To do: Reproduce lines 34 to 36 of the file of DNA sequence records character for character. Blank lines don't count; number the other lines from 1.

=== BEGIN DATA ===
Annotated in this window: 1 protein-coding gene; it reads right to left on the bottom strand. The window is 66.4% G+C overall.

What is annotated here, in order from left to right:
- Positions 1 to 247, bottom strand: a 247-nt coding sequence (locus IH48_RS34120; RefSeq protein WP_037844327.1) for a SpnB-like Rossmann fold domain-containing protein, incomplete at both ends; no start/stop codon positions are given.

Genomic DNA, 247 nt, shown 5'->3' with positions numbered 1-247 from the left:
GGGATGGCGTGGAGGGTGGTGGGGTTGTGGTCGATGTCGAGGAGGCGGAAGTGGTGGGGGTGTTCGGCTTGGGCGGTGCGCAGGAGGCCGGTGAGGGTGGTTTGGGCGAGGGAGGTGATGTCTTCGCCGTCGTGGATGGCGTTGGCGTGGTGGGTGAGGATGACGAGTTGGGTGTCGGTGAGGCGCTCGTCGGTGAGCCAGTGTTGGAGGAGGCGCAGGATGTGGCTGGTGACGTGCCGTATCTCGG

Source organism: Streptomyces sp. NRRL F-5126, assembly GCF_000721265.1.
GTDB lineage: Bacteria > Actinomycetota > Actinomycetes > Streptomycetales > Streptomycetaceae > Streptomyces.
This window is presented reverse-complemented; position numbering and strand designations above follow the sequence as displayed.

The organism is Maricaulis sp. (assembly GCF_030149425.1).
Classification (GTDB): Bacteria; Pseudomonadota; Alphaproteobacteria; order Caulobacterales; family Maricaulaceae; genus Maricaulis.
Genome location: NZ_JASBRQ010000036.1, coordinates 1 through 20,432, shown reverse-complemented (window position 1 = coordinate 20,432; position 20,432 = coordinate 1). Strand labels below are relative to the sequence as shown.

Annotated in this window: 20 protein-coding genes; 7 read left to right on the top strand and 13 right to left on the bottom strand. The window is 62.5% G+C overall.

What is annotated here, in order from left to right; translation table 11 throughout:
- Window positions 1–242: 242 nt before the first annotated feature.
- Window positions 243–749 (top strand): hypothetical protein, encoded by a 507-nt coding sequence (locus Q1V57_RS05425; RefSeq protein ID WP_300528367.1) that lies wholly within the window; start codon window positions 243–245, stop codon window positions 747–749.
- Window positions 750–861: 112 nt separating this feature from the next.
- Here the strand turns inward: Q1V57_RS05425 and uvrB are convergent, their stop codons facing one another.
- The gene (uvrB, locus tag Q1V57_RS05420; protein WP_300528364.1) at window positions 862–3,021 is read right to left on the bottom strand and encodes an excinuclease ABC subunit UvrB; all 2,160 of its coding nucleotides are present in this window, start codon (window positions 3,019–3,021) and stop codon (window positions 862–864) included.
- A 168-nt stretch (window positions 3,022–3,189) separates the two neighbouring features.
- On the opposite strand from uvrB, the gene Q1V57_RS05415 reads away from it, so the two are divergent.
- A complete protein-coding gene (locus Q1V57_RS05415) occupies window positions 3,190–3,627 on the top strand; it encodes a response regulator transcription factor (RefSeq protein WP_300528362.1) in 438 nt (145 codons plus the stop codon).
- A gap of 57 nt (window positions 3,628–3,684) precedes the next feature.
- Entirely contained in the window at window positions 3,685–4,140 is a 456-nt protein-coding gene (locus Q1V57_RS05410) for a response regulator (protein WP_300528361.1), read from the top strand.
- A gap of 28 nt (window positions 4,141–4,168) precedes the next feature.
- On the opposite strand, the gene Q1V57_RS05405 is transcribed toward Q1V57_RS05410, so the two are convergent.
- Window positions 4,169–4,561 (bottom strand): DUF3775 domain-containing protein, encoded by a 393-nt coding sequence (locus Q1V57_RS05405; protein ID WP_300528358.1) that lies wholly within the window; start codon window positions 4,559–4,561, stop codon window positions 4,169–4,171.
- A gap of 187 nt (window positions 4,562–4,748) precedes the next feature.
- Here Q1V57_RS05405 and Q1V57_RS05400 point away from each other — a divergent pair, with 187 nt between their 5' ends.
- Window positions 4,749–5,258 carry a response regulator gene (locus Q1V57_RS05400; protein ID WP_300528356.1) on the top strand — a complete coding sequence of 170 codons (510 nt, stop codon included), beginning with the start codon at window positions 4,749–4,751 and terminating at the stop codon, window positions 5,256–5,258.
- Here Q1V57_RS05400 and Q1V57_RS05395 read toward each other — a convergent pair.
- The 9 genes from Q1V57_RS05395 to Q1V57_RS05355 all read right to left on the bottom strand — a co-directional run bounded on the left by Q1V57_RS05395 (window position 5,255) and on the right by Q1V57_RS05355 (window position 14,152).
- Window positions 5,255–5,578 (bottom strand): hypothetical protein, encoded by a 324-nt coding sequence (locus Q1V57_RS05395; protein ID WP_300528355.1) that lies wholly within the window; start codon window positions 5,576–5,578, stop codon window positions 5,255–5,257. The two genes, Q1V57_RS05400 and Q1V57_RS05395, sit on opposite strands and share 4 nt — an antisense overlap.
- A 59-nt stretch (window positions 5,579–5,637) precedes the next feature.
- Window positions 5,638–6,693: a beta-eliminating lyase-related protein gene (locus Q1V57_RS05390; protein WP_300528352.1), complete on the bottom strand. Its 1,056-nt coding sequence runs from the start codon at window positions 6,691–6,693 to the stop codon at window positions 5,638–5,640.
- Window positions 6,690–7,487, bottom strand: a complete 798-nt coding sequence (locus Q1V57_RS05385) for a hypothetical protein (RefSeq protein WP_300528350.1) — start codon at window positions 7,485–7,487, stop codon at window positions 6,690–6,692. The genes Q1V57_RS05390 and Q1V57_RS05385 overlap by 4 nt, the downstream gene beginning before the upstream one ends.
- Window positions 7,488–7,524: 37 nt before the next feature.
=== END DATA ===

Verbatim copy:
- Window positions 5,638–6,693: a beta-eliminating lyase-related protein gene (locus Q1V57_RS05390; protein WP_300528352.1), complete on the bottom strand. Its 1,056-nt coding sequence runs from the start codon at window positions 6,691–6,693 to the stop codon at window positions 5,638–5,640.
- Window positions 6,690–7,487, bottom strand: a complete 798-nt coding sequence (locus Q1V57_RS05385) for a hypothetical protein (RefSeq protein WP_300528350.1) — start codon at window positions 7,485–7,487, stop codon at window positions 6,690–6,692. The genes Q1V57_RS05390 and Q1V57_RS05385 overlap by 4 nt, the downstream gene beginning before the upstream one ends.
- Window positions 7,488–7,524: 37 nt before the next feature.